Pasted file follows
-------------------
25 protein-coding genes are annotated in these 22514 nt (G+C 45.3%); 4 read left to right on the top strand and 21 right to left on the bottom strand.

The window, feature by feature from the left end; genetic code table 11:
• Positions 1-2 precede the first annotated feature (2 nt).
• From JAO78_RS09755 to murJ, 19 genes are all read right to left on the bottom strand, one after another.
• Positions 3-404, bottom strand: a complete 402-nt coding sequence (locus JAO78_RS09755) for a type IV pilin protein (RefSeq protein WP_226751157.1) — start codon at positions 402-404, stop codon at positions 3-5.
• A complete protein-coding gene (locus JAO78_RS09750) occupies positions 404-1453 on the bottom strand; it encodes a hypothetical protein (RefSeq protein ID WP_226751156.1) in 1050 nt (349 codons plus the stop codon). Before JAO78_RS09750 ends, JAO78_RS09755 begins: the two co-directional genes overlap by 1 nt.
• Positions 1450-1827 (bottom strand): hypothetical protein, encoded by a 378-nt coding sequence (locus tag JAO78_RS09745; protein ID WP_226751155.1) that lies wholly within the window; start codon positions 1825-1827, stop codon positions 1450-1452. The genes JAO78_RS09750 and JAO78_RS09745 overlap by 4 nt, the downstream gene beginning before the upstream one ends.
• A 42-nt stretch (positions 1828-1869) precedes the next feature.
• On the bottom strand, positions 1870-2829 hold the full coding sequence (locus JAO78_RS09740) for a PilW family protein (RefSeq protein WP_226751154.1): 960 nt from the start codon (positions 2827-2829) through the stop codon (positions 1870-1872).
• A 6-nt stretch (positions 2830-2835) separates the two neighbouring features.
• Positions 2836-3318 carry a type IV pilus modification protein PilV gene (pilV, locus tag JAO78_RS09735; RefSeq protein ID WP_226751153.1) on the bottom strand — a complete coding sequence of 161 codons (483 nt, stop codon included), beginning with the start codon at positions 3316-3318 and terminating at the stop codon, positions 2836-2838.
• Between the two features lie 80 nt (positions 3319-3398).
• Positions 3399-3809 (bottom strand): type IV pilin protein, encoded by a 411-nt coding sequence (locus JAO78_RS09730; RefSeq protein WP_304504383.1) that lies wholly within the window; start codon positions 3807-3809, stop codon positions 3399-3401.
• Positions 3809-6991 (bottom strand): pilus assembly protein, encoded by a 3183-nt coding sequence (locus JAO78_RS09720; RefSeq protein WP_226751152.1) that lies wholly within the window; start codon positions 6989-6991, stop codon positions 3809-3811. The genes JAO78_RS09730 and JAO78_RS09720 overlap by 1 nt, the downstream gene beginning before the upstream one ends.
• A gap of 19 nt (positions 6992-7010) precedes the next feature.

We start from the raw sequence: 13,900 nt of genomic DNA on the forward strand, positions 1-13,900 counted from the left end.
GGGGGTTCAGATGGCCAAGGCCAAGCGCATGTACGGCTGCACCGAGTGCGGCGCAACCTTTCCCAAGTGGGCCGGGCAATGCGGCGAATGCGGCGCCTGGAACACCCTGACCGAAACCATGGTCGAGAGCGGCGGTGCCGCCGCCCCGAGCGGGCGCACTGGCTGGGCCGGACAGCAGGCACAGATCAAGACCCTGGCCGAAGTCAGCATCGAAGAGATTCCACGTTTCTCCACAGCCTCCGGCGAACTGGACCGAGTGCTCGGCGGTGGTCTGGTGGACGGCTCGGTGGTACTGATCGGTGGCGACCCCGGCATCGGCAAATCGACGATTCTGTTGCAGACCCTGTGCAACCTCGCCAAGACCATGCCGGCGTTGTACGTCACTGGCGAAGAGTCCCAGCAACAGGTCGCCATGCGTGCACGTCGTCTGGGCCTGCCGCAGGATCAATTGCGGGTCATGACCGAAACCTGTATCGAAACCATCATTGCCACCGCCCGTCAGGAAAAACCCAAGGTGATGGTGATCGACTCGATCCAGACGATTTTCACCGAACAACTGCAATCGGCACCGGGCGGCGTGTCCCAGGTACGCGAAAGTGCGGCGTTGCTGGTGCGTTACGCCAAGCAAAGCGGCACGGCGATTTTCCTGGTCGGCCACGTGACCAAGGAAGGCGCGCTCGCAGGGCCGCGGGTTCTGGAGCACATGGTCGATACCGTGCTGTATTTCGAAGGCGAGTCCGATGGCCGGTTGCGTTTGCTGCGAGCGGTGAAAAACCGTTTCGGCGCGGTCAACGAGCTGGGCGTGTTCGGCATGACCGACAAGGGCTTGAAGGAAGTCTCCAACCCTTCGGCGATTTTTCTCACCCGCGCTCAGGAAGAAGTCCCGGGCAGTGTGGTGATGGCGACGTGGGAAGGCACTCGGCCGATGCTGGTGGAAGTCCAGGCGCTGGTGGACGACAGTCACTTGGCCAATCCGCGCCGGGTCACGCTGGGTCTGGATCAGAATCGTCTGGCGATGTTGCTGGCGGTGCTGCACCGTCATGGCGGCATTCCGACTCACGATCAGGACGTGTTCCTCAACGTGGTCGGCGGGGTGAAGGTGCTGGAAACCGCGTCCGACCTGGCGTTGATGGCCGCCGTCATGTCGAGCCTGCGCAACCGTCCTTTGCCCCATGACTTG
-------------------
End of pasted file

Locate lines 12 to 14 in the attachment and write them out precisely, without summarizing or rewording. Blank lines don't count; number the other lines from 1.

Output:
• Between the two features lie 80 nt (positions 3319-3398).
• Positions 3399-3809 (bottom strand): type IV pilin protein, encoded by a 411-nt coding sequence (locus JAO78_RS09730; RefSeq protein WP_304504383.1) that lies wholly within the window; start codon positions 3807-3809, stop codon positions 3399-3401.
• Positions 3809-6991 (bottom strand): pilus assembly protein, encoded by a 3183-nt coding sequence (locus JAO78_RS09720; RefSeq protein WP_226751152.1) that lies wholly within the window; start codon positions 6989-6991, stop codon positions 3809-3811. The genes JAO78_RS09730 and JAO78_RS09720 overlap by 1 nt, the downstream gene beginning before the upstream one ends.